Nothing else specific comes to mind, but I will update this as I load more games, install a fresh copy of Windows, install the Broadcomm Crystal HD card (I'm hoping this perfects my video experiences), and I'll (easily) replace the hard drive and see what Linux can do with this hardware.

    Let me know if you have any thing else you'd like me to test or report on.

    ~Mike
    m1ke_l
    Lenovo x120e (gave my wife the Asus 1015N)http://justlinux.com/forum/showthrea...hreadid=153955
    Fedora 16 (but I haven't settled yet)
    8gigs of RAM (in a NETBOOK!!)
    Boston, MA USA/Wondering

    My dad's website (he'll love the traffic) http://www.cafephotos.net/

  2. #2
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    Quick update:

    Ubuntu 10.04 LTS didn't detect the wireless or proper video card "out of the box", but I didn't give it too much post-install effort.

    Mint 12, however, detected wireless and the video was just fine. I'm sure with the proper AMD drivers it would have worked fine, though I did not test any video.

    In fact, it looked soo good I thought about keeping it, but I've moved on.

    I have since done a fresh install of Windows 7 and everything is running fast and even youtube HD 1080p full screen run much much better: solid fps, very few dropped frames, even full screen.

    Going to try a Portal 2 install and run just to see if the maps load faster/better without all the Lenovo ThinkVantage crap running in the background.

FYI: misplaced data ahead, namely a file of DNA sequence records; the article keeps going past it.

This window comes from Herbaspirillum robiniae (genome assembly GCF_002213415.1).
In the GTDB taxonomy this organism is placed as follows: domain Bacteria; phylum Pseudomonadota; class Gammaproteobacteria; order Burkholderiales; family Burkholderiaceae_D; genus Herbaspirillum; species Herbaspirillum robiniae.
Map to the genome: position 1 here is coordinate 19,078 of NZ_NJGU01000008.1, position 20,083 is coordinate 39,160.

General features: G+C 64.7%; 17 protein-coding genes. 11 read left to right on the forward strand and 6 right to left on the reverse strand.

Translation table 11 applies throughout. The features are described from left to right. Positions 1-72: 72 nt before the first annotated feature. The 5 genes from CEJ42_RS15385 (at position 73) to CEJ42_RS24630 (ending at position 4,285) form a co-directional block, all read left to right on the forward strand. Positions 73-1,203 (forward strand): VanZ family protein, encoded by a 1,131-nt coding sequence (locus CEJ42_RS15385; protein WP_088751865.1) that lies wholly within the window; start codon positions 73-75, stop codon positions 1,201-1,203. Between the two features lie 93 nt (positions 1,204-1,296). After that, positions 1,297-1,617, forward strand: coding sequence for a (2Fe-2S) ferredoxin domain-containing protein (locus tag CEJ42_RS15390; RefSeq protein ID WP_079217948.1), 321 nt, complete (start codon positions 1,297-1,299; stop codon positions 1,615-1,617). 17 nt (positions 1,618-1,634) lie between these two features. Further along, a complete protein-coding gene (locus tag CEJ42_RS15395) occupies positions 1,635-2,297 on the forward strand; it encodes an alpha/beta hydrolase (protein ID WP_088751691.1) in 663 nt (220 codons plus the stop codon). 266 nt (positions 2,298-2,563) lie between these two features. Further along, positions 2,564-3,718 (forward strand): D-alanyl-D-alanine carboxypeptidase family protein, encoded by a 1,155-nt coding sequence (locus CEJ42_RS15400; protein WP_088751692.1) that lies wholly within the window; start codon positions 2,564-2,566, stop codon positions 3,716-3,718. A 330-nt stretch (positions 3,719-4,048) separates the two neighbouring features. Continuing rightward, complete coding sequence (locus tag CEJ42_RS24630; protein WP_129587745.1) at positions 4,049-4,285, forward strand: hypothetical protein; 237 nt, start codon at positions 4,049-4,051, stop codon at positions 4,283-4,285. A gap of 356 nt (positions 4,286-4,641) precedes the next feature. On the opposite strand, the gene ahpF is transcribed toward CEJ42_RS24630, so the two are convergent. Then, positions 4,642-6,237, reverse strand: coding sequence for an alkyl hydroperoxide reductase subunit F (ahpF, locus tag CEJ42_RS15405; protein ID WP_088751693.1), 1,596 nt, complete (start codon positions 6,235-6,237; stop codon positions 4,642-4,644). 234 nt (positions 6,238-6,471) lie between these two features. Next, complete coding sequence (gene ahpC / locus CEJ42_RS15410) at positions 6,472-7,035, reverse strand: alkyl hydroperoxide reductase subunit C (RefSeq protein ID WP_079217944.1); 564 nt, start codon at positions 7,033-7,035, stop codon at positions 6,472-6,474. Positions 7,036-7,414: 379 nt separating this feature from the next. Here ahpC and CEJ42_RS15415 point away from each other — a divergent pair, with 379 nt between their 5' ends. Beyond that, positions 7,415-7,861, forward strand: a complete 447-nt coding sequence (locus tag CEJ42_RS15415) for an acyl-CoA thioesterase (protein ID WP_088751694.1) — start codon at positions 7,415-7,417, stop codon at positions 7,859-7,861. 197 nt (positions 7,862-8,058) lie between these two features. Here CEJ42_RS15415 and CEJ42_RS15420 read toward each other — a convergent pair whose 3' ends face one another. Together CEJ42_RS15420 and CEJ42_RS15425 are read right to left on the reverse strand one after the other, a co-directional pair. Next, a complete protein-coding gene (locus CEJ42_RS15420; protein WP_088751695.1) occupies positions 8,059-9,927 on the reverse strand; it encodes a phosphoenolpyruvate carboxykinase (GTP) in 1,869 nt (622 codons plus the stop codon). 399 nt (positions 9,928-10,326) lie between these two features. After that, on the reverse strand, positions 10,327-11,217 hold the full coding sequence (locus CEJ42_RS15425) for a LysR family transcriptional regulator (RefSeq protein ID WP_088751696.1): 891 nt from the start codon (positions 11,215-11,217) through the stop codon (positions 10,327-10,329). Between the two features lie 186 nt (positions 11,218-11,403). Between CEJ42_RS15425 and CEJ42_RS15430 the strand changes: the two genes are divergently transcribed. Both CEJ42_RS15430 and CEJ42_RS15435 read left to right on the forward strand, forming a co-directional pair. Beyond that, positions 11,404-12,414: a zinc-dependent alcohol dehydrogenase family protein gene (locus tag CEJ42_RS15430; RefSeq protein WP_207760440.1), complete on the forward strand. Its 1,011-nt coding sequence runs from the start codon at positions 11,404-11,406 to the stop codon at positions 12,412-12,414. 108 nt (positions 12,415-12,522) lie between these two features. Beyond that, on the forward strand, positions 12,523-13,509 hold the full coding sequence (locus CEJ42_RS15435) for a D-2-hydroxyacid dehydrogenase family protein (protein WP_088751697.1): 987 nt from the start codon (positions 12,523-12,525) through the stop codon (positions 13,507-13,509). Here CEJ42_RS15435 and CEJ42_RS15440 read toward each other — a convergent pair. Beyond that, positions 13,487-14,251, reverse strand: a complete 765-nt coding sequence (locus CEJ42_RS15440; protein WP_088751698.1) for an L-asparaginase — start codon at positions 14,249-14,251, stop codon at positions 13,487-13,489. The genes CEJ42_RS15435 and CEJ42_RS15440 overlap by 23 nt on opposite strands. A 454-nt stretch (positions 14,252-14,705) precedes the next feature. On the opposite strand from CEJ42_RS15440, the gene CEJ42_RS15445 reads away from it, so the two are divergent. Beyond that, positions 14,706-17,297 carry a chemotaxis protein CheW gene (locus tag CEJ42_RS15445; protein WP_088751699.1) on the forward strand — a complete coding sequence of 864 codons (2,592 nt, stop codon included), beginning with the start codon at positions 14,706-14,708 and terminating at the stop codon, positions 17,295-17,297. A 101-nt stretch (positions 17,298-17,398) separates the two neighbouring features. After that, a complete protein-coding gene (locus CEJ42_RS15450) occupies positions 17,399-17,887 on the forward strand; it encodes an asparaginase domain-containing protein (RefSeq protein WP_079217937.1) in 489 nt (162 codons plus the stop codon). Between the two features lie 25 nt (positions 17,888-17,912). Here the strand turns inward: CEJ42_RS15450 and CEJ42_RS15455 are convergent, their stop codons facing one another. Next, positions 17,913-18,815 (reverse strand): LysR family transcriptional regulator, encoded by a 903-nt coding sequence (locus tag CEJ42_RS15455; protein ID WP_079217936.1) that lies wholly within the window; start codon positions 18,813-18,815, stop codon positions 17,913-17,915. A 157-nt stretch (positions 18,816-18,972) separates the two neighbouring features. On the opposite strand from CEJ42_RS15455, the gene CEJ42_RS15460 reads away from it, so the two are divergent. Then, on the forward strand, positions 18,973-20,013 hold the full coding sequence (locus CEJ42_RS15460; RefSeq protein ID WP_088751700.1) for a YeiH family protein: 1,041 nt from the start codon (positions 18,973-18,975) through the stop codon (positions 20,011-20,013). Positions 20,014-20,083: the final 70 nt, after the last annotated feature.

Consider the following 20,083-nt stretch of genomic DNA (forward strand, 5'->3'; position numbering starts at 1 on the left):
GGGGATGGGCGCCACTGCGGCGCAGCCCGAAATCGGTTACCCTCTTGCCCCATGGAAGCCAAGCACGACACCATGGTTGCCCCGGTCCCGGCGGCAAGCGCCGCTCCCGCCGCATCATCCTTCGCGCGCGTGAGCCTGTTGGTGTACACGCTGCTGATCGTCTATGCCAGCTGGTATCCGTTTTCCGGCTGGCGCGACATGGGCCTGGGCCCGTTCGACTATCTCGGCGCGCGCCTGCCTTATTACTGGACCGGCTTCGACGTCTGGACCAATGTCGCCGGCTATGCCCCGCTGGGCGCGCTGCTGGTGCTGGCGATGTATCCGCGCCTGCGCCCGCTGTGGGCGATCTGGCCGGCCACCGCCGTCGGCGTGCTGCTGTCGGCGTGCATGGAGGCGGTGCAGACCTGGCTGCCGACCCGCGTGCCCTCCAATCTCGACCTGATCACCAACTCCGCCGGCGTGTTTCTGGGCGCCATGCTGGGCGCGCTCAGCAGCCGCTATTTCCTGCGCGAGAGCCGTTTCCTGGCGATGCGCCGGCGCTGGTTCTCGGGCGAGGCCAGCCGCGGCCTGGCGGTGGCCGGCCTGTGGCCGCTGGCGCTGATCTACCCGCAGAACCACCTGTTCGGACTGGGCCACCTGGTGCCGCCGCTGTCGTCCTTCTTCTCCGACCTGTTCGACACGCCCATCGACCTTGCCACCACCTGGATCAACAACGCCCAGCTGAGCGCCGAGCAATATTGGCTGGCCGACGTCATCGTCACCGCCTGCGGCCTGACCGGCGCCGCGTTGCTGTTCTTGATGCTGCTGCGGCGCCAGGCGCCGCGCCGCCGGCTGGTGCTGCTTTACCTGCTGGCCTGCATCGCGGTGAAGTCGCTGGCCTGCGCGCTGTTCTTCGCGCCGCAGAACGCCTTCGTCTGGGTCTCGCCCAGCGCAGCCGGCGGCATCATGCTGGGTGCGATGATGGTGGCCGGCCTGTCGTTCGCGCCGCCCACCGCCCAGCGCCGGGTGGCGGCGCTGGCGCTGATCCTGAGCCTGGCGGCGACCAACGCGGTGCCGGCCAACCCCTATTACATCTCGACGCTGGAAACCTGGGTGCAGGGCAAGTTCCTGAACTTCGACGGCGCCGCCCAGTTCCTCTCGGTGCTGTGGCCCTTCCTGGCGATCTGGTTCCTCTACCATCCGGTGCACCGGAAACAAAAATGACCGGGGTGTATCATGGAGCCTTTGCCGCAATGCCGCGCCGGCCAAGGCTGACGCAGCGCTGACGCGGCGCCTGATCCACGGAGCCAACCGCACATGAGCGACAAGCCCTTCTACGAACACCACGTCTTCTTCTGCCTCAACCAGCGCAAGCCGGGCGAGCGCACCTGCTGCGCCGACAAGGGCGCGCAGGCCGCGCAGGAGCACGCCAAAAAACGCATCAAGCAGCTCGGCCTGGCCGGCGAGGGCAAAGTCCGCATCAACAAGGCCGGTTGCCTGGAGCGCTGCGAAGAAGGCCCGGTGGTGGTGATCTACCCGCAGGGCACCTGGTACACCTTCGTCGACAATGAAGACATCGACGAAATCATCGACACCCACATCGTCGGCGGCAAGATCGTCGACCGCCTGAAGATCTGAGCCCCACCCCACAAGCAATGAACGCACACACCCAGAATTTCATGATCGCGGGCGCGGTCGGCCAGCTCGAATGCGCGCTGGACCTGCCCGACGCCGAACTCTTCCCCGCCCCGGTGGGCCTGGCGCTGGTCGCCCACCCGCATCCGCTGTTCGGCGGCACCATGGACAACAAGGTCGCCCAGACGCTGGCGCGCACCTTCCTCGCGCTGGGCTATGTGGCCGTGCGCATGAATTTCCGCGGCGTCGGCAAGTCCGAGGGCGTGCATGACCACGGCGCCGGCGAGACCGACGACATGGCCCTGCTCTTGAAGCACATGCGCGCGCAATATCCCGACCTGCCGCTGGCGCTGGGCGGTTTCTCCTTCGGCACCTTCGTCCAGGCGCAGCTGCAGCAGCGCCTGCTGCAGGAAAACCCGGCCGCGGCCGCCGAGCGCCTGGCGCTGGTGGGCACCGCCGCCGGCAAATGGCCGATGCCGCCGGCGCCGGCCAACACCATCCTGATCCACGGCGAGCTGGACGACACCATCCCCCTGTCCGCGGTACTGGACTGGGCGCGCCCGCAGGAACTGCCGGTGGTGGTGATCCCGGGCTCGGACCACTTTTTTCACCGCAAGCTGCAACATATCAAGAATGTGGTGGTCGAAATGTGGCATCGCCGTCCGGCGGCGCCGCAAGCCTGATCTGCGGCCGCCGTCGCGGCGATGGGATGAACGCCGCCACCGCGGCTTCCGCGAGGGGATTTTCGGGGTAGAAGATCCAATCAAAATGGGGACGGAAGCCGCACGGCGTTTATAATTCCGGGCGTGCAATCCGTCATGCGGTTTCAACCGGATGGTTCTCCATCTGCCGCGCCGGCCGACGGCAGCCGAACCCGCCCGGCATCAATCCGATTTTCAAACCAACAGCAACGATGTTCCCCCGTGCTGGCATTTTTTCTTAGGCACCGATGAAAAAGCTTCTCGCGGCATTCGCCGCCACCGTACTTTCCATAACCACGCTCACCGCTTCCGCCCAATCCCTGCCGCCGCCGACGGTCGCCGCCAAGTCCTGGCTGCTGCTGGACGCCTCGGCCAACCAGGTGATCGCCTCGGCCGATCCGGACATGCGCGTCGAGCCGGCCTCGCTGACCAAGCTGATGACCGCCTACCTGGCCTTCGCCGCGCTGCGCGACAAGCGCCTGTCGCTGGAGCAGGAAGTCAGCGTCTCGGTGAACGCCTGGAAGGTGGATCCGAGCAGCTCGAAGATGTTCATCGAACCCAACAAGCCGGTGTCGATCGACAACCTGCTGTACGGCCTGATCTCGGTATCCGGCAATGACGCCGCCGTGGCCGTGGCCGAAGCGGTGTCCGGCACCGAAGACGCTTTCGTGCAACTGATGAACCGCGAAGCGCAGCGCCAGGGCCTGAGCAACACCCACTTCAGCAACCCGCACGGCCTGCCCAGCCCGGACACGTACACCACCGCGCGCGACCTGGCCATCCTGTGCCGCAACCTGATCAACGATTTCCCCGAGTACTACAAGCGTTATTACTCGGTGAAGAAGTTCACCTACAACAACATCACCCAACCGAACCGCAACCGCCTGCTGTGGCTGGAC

m1ke_l
    Lenovo x120e (gave my wife the Asus 1015N)http://justlinux.com/forum/showthrea...hreadid=153955
    Fedora 16 (but I haven't settled yet)
    8gigs of RAM (in a NETBOOK!!)
    Boston, MA USA/Wondering

    My dad's website (he'll love the traffic) http://www.cafephotos.net/

  3. #3
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    I wanted to report back that the "spare" PCIe slot is designed exclusively for a WWAN card (a specific model, too), and will not work for any other device.

    Kind'a silly to build a complete spare slot and cripple what people can use it for.

    I find it especially odd since there is also a slot to put a SIM card in, too.

    I would think one would cancel out the other, right? I'm not up on my cell phone knowledge.

    Anyway, if you are reading this I wanted to warn you about that limitation.
    m1ke_l
    Lenovo x120e (gave my wife the Asus 1015N)http://justlinux.com/forum/showthrea...hreadid=153955
    Fedora 16 (but I haven't settled yet)